I think you're confusing two types of traps.
The bear trap is, if you'll excuse me being deliberately confusing for a moment, not a Trap. It is a piece of equipment that happens to have 'trap' in the name. The rules for trapmaking are not intended for building bear traps any more than they're intended for building Bridgets.
Traps are not something you 'pick up and carry around'. Traps are a piece of the landscape - a part of the architecture, so to speak. Bear traps are not, in and of themselves, a trap. Bear traps are, however, something you can USE to make a trap.
For reference - a bear trap can be hanging on the wall, and it's not a threat to anyone. It's easily spotted, and there's nothing close at hand to funnel someone or something into stepping into that bear trap.
However, once it's used to make a TRAP - it's laid out underneath a thin sheet of fabric covered with dust and light gravel to conceal it from the eye and casual inspection, along with arranging the surrounding rubble so that not only does the rubble look like it fell naturally, but it also funnels the individual through the environment to direct them to step into the bear trap. It requires the fabric, the time spent carefully covering it, the time spent replacing the fabric after you accidentally ruined the first sheet, it requires muscle to shift that fallen pillar a little bit, and then time spent getting moss to grow over the place the pillar used to be so that it's not obvious the pillar was moved. Arranging fallen debris against the pillar so it doesn't stand out as having been recently added to its new spot. There are several bear traps, in several places, to catch multiple people.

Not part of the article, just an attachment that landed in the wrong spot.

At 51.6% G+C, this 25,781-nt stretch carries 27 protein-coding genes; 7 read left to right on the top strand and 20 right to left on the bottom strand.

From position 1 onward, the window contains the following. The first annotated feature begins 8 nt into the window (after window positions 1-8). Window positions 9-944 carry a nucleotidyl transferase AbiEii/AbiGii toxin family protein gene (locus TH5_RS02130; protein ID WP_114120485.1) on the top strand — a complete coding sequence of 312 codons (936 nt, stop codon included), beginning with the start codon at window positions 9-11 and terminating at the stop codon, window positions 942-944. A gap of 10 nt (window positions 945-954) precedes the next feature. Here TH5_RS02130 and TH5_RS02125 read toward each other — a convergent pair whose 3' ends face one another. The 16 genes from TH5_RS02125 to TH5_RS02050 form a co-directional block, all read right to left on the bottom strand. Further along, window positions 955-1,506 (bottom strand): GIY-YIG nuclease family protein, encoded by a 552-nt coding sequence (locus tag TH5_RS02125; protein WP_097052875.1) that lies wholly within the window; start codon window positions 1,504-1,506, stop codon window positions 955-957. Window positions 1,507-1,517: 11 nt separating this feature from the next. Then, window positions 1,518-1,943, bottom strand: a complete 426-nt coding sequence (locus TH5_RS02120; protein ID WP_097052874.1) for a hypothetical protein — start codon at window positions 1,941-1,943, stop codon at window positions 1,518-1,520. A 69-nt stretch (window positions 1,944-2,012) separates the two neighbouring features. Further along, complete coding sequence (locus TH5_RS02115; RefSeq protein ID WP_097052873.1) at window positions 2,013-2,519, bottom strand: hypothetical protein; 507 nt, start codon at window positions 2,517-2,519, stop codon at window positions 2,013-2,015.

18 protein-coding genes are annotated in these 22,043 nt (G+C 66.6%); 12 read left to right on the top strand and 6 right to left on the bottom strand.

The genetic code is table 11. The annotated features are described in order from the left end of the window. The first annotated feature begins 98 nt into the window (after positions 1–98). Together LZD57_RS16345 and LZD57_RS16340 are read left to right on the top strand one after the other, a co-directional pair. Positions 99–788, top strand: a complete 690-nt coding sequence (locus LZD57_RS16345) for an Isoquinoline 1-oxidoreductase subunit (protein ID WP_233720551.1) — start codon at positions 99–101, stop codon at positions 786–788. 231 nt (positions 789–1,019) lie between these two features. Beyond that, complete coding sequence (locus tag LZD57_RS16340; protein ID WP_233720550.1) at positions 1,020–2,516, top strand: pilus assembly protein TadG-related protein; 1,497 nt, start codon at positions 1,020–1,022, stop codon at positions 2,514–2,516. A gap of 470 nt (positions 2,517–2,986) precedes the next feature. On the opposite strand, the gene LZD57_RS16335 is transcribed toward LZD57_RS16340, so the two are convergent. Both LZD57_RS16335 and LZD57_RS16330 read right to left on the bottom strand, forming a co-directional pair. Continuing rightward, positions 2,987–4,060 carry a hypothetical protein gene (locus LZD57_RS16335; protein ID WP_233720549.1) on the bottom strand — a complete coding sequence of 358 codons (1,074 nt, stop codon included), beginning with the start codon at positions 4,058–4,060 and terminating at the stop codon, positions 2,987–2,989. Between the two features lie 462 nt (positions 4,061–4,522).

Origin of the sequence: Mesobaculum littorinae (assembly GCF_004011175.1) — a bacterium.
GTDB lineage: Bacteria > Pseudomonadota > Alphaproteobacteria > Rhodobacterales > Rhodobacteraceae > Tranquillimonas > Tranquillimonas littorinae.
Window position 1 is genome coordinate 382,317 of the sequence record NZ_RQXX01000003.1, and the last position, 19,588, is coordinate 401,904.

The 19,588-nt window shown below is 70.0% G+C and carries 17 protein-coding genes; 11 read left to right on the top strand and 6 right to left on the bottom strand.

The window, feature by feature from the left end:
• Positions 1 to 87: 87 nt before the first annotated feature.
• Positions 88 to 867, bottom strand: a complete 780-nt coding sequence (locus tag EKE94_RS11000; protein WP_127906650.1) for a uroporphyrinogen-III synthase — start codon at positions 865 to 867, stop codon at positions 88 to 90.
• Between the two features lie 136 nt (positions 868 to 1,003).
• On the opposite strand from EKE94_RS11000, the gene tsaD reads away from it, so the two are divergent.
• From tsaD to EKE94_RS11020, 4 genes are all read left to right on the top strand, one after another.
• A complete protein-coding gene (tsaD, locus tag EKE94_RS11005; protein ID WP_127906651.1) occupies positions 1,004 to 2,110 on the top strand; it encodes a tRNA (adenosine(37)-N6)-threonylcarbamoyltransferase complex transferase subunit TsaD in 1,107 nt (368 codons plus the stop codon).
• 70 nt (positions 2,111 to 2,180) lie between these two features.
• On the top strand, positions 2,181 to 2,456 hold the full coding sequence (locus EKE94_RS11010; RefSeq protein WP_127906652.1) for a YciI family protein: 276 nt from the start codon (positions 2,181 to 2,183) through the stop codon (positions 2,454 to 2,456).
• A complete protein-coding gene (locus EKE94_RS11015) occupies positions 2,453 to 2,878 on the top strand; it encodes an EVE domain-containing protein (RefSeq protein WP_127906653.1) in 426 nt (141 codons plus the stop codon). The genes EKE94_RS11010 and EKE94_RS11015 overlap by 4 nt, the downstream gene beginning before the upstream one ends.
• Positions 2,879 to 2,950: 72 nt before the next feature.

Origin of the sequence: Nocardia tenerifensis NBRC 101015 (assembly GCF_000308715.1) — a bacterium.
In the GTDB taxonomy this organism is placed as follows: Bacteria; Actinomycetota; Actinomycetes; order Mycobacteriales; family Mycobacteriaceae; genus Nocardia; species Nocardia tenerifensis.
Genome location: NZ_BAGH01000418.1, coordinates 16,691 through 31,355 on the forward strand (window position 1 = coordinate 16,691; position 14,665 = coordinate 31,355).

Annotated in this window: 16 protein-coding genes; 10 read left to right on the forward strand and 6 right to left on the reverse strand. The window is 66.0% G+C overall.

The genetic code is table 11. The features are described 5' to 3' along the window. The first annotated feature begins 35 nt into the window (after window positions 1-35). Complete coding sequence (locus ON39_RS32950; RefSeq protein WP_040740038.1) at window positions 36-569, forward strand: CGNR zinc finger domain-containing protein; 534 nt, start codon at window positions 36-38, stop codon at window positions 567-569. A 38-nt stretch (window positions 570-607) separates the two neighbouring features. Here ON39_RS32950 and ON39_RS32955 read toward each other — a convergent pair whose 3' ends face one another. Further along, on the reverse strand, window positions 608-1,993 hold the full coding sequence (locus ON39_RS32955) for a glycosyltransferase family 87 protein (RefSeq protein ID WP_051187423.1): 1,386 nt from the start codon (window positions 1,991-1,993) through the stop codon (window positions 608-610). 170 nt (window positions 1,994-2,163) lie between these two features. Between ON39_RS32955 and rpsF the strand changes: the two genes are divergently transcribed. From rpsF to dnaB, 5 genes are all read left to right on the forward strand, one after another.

And this is a TRAP. And some of it will be lost in the process of springing the trap - the sheets will be lost, the gravel and dust scattered... you'll need to spend time and materials recreating it, after it's been sprung.
This is where the discrepancy comes in. Because a bear trap is just a potential trap. It takes artistry and skill to turn it into an actual trap.